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Kidney stones caused by lack of water, so use Stanleys

Whether you’re Team Ovala or Team Hydro Flask, it should go without saying that bottles don’t matter as long as you don’t actually drink water from them.

And that goes for all those charming young TikTokers who have made Stanley Cups such a hot accessory that people storm Target the moment a new color comes out.

Despite our alleged dependence on hydration, one of the most painful conditions related to low hydration is on the rise in numbers and demographics. Once considered the affliction of older, obese white men, kidney stones are now becoming more common among children and black and brown communities.

Women too. According to a 2018 Mayo Clinic report, women are now four times more likely to get kidney stones than they were 40 years ago.

If you don’t think this is an alarming trend, then you’ve never had a kidney stone.

I have, despite the fact that I own enough insulated water bottles to line up an entire football team and myself feel like I’m always sipping from one of them.

But feelings are not facts, as I found out when I ended up in the emergency room asking for very strong drugs or, failing that, a quick death.

My previous knowledge of kidney stones was vague and second-hand. I remember my father having them many years ago and I knew they were painful. But I’m healthy, eat sensibly (for a carnivore), exercise daily and (I thought) drink lots of water – why would I care about such things?

Because those pointy little suckers happen out of nowhere, apparently like miscarriages and seizures in a certain percentage of the population. Consisting of minerals and salts, they often hang in the kidneys or carelessly pass through the urinary tract without bothering anyone.

But some of them will take you all the way down.

Kidney stone survivors will no doubt recognize my story. I had just met my daughter for a short walk with our dog when I felt a slight cramp. A block later, the cramp progressed to a «strange pain.» After about a block I told my daughter I couldn’t go any further. We turned and got about 50 yards before I leaned against the obedient fence. “I’m going to puke,” I said as I dropped to my knees. «I’ll get a car,» she replied.

We took two cars, so she drove me to mine and I convinced her and myself—because on some level I couldn’t believe this was happening—that I could go home. I was sure I would feel better if I sat down and drank some water. She followed me with the dog. But as I drove the pain got worse and I realized I had to pull over. When I saw the sign for our local emergency room, I thought maybe I should stop by.

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As I got out of the car the pain clouded my vision and I thought it wise to lay down between my car and his neighbor. When my daughter saw her mother on the tarmac, she called for help and a nice paramedic helped me into a wheelchair and took me to the emergency room. There, convinced I was going to pass out, I lay down again. On the floor of the waiting room.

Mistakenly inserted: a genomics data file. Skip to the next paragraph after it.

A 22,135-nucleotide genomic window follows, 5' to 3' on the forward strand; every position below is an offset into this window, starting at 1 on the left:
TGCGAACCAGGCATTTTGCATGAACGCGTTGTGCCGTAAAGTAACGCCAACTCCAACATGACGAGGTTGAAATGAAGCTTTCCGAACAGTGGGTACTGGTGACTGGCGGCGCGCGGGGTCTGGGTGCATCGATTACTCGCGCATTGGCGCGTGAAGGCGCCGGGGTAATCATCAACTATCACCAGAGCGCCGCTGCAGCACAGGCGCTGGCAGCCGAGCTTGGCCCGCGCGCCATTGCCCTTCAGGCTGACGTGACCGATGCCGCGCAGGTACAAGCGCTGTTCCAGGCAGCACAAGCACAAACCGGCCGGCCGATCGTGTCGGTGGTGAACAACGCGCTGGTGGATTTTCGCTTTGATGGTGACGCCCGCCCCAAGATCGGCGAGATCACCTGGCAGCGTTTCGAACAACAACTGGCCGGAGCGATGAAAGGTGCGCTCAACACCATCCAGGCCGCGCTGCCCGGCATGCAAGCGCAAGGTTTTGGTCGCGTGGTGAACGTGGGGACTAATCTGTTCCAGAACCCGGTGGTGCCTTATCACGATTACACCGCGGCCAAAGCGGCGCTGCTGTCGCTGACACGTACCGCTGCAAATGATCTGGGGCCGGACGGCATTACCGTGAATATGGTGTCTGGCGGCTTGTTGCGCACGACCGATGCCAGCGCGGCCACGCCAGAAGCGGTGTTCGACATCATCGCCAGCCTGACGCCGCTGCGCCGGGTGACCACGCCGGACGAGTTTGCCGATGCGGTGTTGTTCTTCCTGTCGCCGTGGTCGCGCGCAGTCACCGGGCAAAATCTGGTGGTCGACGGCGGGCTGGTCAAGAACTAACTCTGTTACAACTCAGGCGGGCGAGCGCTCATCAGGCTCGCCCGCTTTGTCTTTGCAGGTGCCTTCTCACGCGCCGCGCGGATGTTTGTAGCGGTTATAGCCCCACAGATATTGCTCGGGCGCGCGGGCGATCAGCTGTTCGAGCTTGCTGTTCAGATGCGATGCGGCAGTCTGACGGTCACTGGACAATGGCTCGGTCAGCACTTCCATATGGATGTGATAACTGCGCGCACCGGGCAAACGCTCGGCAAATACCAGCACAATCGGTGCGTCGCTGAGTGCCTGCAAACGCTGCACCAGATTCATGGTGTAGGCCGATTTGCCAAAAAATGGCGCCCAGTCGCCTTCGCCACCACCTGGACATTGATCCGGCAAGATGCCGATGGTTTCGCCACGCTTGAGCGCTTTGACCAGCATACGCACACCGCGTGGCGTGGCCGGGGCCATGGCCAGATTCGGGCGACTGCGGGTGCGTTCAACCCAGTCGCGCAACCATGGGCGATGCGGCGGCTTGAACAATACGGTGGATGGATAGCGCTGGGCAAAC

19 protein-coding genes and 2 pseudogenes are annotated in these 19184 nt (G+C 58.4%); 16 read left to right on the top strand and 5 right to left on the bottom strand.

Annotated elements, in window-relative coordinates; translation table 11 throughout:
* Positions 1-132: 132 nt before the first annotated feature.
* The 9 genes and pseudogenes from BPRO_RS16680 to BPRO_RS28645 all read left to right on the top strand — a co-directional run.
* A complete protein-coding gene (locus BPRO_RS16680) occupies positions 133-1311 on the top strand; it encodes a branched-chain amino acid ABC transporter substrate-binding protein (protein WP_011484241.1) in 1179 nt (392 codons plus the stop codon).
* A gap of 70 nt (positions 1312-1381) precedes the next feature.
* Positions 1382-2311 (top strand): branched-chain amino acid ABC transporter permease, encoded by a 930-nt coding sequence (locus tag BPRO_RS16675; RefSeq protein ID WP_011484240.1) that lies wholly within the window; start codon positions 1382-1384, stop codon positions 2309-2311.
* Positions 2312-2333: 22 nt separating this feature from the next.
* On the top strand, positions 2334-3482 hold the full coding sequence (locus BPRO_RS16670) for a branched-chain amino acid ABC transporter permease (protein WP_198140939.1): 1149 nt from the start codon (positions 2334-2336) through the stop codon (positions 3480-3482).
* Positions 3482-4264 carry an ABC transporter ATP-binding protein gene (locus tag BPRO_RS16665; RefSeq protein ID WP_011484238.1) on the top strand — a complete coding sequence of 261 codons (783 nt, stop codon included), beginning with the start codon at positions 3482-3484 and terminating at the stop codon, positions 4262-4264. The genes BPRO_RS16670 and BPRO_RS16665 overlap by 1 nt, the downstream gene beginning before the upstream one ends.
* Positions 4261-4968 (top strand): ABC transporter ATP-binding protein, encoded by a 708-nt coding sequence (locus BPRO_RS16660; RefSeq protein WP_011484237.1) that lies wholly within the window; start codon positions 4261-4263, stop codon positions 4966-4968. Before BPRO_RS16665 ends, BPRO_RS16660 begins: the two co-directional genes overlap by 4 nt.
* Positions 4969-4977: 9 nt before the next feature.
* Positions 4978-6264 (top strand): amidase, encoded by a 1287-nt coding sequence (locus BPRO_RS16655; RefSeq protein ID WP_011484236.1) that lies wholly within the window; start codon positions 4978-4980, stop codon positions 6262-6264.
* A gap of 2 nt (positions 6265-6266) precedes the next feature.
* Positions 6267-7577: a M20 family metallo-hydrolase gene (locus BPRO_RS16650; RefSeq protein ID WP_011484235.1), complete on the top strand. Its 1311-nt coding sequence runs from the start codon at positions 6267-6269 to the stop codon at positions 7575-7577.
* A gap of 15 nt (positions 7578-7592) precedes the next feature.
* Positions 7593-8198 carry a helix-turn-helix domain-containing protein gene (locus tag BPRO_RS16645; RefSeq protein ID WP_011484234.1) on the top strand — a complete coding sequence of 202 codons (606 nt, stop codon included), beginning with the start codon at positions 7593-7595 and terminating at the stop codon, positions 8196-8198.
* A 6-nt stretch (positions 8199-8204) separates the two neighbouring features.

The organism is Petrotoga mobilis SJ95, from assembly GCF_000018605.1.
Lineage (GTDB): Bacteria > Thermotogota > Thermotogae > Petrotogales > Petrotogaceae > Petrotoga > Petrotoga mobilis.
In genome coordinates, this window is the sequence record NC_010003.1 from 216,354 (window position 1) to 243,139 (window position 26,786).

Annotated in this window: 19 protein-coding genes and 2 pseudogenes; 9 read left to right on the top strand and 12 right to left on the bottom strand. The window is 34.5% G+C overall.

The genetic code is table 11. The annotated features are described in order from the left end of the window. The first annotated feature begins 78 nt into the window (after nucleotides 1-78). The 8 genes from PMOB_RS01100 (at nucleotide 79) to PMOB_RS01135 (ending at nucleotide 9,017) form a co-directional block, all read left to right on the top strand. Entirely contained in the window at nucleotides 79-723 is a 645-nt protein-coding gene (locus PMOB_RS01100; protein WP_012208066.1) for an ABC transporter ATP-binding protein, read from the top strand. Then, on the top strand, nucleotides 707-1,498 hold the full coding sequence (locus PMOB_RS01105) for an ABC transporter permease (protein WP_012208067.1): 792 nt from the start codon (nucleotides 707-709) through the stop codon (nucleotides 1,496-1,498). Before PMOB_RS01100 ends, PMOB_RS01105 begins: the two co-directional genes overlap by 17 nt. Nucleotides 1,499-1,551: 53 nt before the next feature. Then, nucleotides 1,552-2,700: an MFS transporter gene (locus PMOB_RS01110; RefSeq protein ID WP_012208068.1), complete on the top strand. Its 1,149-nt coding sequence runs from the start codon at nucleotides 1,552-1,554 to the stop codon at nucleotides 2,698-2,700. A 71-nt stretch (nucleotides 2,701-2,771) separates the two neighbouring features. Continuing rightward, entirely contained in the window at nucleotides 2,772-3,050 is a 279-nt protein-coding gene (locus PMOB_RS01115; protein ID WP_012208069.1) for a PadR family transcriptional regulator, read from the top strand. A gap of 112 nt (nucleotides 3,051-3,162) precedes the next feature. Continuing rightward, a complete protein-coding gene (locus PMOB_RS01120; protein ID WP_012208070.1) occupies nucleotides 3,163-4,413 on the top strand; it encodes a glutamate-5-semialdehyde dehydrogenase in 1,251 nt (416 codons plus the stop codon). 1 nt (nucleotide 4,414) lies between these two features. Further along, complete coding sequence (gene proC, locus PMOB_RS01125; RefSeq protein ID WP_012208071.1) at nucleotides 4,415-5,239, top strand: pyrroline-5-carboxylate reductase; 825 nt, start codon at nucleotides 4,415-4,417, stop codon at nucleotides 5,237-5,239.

I know.

All the while, one part of my fractured mind was racing to put what was happening into some reasonable context. It was like something exploded, but on the left side, so it couldn’t be my appendix. Ovary? It went all the way to the back, so maybe a kidney? Accidentally ruptured kidneys? Or was I just having a hallucinatory episode? After all, I was out for a walk 20 minutes ago.

Yet there I was, lying on the floor of the waiting room, so something was definitely wrong. Over the course of my adult life, I’ve experienced significant abdominal pain—period cramps that left me bedridden and panting, an excruciating miscarriage, two prolonged labors, a C-section recovery, not to mention a dislocated knee cap and a torn meniscus.

Everything hurt like hell, but never enough to knock me to the floor.

Nicer people helped me back into my wheelchair and wheeled me to the emergency room while I sat with my legs cut off trying to describe the nature of the pain—like a spear had been driven into my stomach and back—and apologizing intermittently. for drama. I felt vaguely ashamed that there was no spear or blood and shattered bones – surely this level of agony should include obvious and indisputable physical evidence.

My husband arrived as I was being helped onto a gurney in the lobby. The next six hours were a blur. When the pain subsided briefly, I regretted my decision to come to the hospital for what could have turned out to be gas or something equally mundane and embarrassing. When it came back, I wondered, sometimes audibly, what I had done to deserve to die in a gurney in the hallway and still on my feet. I was given an NSAID IV which helped until it didn’t. By the time the scan confirmed that the stone was blocking my kidney and causing renal colic, I was a churning pool of agony, hysterically demanding that my husband do a Shirley Maclaine in «Terms of Endearment» and go get me stronger medication.